Joel
1. Free on Kindle. Go get it.

2. I first came upon Jeeves and Wooster as a youngster watching PBS. Because I'm a nerd. Yes, I knew that already. It also introduced me to the comedy of Frye and Laurie so that makes it a great find.

The books are even better. I'm just reviewing this one, but there are plenty of others out there. Wodehouse has series of short stories with Jeeves and Wooster tales and a few novels. This is a novel and it is filled with the language that makes all the stories so great....more
Astrid Neumeier
Loved this book. It's a great one to introduce people to Bertie Wooster and Jeeves. It's hilarious and well-written. I was smiling or smirking or laughing out loud on nearly every page. One of my favorite bits:

"Ah!" I said. "Your beetle," I explained. "No doubt you were unaware of it, but all this while there has been a beetle of sorts parked on the side of your head. You have now dislodged it."
He snorted.
"Beetles!"
"Not beetles. One beetle only."
"I like your crust!" cried Tuppy, vibrating like o...more
Joanna Weissen
I love a story with an ever increasing comedy or errors. I love a book that makes you laugh out loud. And I love a book that tells a story where everything works out in the end. This book delivers on all accounts. The section with Anatole (the chef) speaking in his "mixed" English had me nearly rolling on the floor. And of course, as messed up as Wooster gets everything, Jeeves comes in at the end and saves the day. And gets the last word. My only complaint is Wodehouse's overuse of abbreviation...more
Sun
Reading Wodehouse is like sitting around drinking iced-tea on a sunny day; so easy to do and so very relaxing and enjoyable. In this full-length novel, Bertie Wooster is just returned from a holiday to France and wants time to recover. But his Aunt Dahlia wants him down at Brinkley Court, to give out prizes at the local grammar school. His old school chum, the newt-loving Gussy Finknottle, needs help winning over a girl. And his gentleman's gentleman, Jeeves, is displeased with the new dinner ja...more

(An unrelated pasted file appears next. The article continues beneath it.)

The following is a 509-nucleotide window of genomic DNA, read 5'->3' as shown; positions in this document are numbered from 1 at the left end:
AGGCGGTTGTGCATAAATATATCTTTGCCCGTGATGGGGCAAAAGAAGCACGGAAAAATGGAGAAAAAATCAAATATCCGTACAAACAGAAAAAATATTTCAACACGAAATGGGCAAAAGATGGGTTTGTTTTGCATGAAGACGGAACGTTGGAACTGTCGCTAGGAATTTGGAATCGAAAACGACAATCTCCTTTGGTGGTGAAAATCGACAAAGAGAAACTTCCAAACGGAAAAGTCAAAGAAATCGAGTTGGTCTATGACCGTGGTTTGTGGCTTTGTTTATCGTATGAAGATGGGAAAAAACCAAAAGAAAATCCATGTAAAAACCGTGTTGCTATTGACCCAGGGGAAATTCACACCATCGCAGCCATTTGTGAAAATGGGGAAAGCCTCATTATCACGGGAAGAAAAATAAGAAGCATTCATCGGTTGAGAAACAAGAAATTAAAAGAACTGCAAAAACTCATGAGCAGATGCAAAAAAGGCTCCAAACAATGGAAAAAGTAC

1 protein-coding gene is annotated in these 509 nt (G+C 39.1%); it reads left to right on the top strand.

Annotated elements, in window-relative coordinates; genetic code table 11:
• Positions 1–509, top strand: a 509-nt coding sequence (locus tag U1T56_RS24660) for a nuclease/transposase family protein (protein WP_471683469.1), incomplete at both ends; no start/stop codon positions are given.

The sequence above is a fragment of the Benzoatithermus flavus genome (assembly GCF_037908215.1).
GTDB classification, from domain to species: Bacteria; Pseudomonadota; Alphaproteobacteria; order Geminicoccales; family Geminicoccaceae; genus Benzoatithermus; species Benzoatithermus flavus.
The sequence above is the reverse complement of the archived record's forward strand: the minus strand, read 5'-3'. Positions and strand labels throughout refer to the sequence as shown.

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Goodreads Librari...: Scrambled ISBNs 4 152 Aug 17, 2012 10:12PM  
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Sir Pelham Grenville Wodehouse, KBE, was a comic writer who enjoyed enormous popular success during a career of more than seventy years and continues to be widely read over 30 years after his death. Despite the political and social upheavals that occurred during his life, much of which was spent in France and the United States, Wodehouse's main canvas remained that of prewar English upper-class so...more
More about P.G. Wodehouse...
My Man Jeeves (Jeeves, #1) The Code of the Woosters (Jeeves, #7) Carry on, Jeeves (Jeeves, #3) The Inimitable Jeeves (Jeeves, #2) Thank You, Jeeves (Bertie Wooster & Jeeves)

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“I don't want to wrong anybody, so I won't go so far as to say that she actually wrote poetry, but her conversation, to my mind, was of a nature calculated to excite the liveliest of suspicions. Well, I mean to say, when a girl suddenly asks you out of a blue sky if you don't sometimes feel that the stars are God's daisy-chain, you begin to think a bit.” 41 likes
“Gussie, a glutton for punishment, stared at himself in the mirror.” 24 likes